Copyright © 2006 by Anthony Buccino, all rights reserved. Content may not be used for commercial purposes without written permission.
Afraid of the Water

Yountakah Country

Poet Mom
Steve's 2 Cents
Myth of Arrival
Bud Bloom
Cruelist Month
Dr Pretentious
Poetry Evolution
The Wandering Mind
Channel Surfing
Late Night Meanderings
Pop Scholar
Steve Urena

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The Geraldine R. Dodge Poetry Festival 2006


The Sign

One day I passed a sign in a mall store. The sign was in front of one of the checkout counters. Although I bought nothing in that store at that time, I did steal away with the immortal message printed neatly on the sign.

The Package You Take Home Gets There Faster

That may appear to mean that a package which is brought home upon purchase will reach its ultimate destination before a package that is to be delivered there does. That is not the real meaning of the sign. It would be cheating for me to tell you the meaning. You were waiting for a sign, weren’t you?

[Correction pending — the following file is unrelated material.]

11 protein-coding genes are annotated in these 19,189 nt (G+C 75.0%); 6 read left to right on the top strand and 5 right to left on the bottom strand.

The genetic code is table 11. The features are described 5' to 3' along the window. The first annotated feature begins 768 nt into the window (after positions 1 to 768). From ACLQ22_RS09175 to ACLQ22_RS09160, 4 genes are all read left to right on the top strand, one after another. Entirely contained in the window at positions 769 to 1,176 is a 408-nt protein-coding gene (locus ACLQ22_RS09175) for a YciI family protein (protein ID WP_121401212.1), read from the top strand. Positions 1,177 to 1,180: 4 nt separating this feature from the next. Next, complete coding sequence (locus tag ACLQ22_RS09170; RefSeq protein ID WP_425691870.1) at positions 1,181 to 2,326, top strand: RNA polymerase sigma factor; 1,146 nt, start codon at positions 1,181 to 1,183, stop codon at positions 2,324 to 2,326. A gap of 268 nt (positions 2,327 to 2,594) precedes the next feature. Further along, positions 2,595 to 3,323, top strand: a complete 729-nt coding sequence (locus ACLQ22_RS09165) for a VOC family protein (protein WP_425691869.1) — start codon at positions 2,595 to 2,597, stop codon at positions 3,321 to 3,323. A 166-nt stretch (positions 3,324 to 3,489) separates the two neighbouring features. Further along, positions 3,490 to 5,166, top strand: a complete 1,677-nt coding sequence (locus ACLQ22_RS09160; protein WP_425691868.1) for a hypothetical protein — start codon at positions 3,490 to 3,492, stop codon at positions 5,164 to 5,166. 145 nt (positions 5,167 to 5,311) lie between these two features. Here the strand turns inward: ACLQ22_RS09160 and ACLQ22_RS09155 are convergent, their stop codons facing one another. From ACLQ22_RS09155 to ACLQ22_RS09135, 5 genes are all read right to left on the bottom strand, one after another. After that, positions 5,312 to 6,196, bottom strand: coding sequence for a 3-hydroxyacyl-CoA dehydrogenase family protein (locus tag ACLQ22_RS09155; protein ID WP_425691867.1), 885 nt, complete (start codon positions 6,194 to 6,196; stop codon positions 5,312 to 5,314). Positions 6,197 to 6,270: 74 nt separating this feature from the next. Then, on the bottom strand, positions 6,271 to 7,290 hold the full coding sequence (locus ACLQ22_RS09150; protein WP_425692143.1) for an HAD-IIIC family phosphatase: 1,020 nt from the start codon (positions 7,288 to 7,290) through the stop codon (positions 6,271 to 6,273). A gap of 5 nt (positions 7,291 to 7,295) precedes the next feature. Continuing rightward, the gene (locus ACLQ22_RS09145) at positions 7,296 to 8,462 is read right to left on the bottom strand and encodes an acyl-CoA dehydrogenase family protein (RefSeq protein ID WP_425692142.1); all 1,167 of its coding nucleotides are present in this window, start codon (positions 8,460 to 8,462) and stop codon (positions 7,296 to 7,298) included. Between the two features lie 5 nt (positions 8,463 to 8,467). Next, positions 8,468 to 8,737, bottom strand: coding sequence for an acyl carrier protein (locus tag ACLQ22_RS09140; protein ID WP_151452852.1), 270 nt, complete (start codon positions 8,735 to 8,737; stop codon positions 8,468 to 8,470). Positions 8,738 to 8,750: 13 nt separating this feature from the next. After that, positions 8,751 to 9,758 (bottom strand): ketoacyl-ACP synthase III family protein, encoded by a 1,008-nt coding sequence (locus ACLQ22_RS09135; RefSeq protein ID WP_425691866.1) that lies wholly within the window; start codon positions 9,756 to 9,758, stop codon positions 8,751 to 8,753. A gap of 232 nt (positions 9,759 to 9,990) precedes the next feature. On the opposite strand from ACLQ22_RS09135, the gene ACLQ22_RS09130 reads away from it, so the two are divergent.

The package you take home gets there faster'

Meet you back at the ranch, Roy.

Copyright © 1973-2016 by Anthony Buccino,


Hurry, Buy a Book -- So I Can Write More

I read recently that record album sales are down 11 percent from the year before. That's where the domino effect starts to crimp creativity. Not only are the big stars hurting on sales, but the little guy will have a harder time of becoming a pop star icon, let alone making a living at making music.

The same goes for people who write. Whether they are writing short stories, novels, poetry, nonfiction, after a while if there is no audience, the disincentive to go on can be overwhelming.

The similarities between free music downloads and reading everything for free online may point to the same target, that disincentive to create.

If a copyright on a work has no  meaning and the artist cannot earn rewards for work, we all might as well become actuaries somewhere.

I'd write more, but only if you buy one or more of my 19 books.
Just a few of my book titles.



Joyce Kilmer Avenue

On a quiet Saturday afternoon on Bayard Street in New Brunswick you could stand there with your camera looking at the street named after poet Joyce Kilmer and hear a couple of rushed whistles and in no time at all you see the Acela Express zip past on the elevated railway.